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OP27 Socioeconomic position and mortality from brain tumour – a swedish population-based study
  1. AR Khanolkar1,
  2. M Talbäck2,
  3. R Ljung2
  1. 1GOS Institute of Child Health, University College London, London, UK
  2. 2Institute of Environmental Medicine, Karolinska Institutet, Stockholm, Sweden


Background Socioeconomic disparities in mortality from various cancers are well documented with patients from lower socioeconomic background having an increased risk for mortality. However, similar evidence on differences in mortality from tumours of the central nervous system is both limited and conflicting. We investigated associations between socioeconomic factors (education, income and marital status) and mortality after a brain tumour diagnosis.

Methods The study included all patients diagnosed with a primary brain tumour in Sweden between 1993–2010 as reported to the national cancer register and were followed-up until 31 st December 2015. Data on education, disposable income and marital status were obtained via linkage with national registers. We used flexible parametric models with restricted cubic splines to estimate the excess hazard ratio [EHR] (the analogue of relative survival) by socioeconomic factors for glioma, glioblastoma and meningioma. Models were adjusted for age at diagnosis, tumour location, healthcare region and country of birth, and run separately for men and women.

Results 6075 men and 7831 women developed a brain tumour during the study period. 4197 (69%) men and 3370 (43%) women died by the end of follow-up. Men and women with primary education had increased mortality from glioma (EHR, 1.13, 95% CI 1.04–1.24, and 1.11, 1.00–1.24) and glioblastoma (EHR 1.20, 1.07–1.35 and 1.14, 1.00–1.31 respectively) compared to those with university education. Men in the lowest quartile of income had 29% and 25% higher mortality from glioma and glioblastoma compared to those in the highest income quartile (EHR 1.29, 1.17–1.43 and 1.25, 1.10–1.42 respectively). Women in the lowest quartile of income had higher mortality from meningioma than those in the highest quartile (EHR 3.63, 1.76–7.52). Being single (EHR, 1.15, 1.04–1.26 and 1.21, 1.06–1.38 for men and women respectively) and widowed (EHR, 1.30, 1.08–1.58 and 1.14, 1.00–1.30 for men and women respectively) was associated with increased mortality from glioma. Similarly, being single was associated with increased mortality from meningioma in men (EHR 2.49, 1.42–4.36) and women (EHR 2.10, 1.18–3.73).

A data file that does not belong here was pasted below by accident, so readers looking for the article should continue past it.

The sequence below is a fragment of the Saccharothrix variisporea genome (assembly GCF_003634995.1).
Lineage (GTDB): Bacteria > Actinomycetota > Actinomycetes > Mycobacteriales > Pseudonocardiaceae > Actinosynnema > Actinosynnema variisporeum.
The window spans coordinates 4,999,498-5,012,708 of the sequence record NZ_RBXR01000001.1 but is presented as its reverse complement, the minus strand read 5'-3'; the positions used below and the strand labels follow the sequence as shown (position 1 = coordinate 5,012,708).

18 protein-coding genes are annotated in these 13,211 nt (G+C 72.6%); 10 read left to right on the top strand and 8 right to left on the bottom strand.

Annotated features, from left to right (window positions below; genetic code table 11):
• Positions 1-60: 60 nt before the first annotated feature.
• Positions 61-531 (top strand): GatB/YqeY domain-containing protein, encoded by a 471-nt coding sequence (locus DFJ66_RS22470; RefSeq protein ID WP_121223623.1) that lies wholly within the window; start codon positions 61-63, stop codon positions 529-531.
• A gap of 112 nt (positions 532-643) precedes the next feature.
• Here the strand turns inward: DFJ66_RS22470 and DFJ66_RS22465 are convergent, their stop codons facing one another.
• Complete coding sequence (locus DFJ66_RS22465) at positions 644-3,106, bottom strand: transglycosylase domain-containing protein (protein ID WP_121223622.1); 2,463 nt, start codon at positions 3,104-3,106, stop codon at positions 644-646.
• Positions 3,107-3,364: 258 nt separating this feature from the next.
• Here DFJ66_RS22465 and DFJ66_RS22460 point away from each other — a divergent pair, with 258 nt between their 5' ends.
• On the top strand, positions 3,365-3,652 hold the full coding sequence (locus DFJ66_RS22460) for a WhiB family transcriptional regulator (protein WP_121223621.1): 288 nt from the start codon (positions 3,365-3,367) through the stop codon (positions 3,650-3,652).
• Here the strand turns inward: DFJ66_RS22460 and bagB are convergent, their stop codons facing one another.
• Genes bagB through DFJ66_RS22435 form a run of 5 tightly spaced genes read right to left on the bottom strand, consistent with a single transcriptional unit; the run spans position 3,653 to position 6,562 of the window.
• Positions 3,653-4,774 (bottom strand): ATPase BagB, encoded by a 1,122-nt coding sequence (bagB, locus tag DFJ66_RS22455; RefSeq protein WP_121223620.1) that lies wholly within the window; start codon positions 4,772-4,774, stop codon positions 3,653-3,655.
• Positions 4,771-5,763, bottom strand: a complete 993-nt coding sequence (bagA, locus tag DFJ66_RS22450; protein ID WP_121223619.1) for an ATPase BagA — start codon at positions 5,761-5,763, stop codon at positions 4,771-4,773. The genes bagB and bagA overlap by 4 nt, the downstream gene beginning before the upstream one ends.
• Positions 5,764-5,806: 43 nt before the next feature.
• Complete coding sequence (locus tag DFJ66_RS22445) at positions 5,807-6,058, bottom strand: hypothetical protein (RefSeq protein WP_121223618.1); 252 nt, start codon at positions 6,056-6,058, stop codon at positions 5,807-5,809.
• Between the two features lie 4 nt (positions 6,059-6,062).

Conclusion While lower education and low income are associated with increased mortality from glioma in men, only lower education is associated with increased mortality from glioma in women. Low income was associated with increased mortality from meningioma in women only. Being single or widowed were associated with increased mortality from glioma and meningioma in both sexes. These disparities were observed despite access to a universal healthcare system. Earlier detection in individuals from higher socioeconomic groups could be a potential explanation.

  • Brain tumour
  • mortality
  • health inequalities

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